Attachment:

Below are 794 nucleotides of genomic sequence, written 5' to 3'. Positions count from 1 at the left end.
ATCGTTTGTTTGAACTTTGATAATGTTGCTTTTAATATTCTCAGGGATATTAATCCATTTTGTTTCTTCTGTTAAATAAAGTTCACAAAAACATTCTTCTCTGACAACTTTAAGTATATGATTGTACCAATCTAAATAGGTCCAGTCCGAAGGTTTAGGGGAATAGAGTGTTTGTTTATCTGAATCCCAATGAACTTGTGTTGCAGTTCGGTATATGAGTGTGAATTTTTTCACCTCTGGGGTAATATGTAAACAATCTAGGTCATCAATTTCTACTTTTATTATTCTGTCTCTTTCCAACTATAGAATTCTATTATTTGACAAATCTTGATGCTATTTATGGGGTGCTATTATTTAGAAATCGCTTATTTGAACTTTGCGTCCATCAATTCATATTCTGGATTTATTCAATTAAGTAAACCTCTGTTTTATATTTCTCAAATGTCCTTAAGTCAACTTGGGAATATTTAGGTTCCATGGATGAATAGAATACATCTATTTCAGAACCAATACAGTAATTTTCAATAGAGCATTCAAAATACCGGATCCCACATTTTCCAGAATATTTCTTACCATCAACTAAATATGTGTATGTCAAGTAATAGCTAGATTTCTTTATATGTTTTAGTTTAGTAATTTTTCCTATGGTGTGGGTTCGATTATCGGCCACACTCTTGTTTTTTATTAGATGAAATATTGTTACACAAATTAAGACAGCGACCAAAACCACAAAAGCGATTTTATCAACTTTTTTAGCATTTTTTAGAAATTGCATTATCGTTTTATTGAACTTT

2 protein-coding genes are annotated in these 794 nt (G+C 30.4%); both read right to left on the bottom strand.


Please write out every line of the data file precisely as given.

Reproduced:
Below are 794 nucleotides of genomic sequence, written 5' to 3'. Positions count from 1 at the left end.
ATCGTTTGTTTGAACTTTGATAATGTTGCTTTTAATATTCTCAGGGATATTAATCCATTTTGTTTCTTCTGTTAAATAAAGTTCACAAAAACATTCTTCTCTGACAACTTTAAGTATATGATTGTACCAATCTAAATAGGTCCAGTCCGAAGGTTTAGGGGAATAGAGTGTTTGTTTATCTGAATCCCAATGAACTTGTGTTGCAGTTCGGTATATGAGTGTGAATTTTTTCACCTCTGGGGTAATATGTAAACAATCTAGGTCATCAATTTCTACTTTTATTATTCTGTCTCTTTCCAACTATAGAATTCTATTATTTGACAAATCTTGATGCTATTTATGGGGTGCTATTATTTAGAAATCGCTTATTTGAACTTTGCGTCCATCAATTCATATTCTGGATTTATTCAATTAAGTAAACCTCTGTTTTATATTTCTCAAATGTCCTTAAGTCAACTTGGGAATATTTAGGTTCCATGGATGAATAGAATACATCTATTTCAGAACCAATACAGTAATTTTCAATAGAGCATTCAAAATACCGGATCCCACATTTTCCAGAATATTTCTTACCATCAACTAAATATGTGTATGTCAAGTAATAGCTAGATTTCTTTATATGTTTTAGTTTAGTAATTTTTCCTATGGTGTGGGTTCGATTATCGGCCACACTCTTGTTTTTTATTAGATGAAATATTGTTACACAAATTAAGACAGCGACCAAAACCACAAAAGCGATTTTATCAACTTTTTTAGCATTTTTTAGAAATTGCATTATCGTTTTATTGAACTTT

2 protein-coding genes are annotated in these 794 nt (G+C 30.4%); both read right to left on the bottom strand.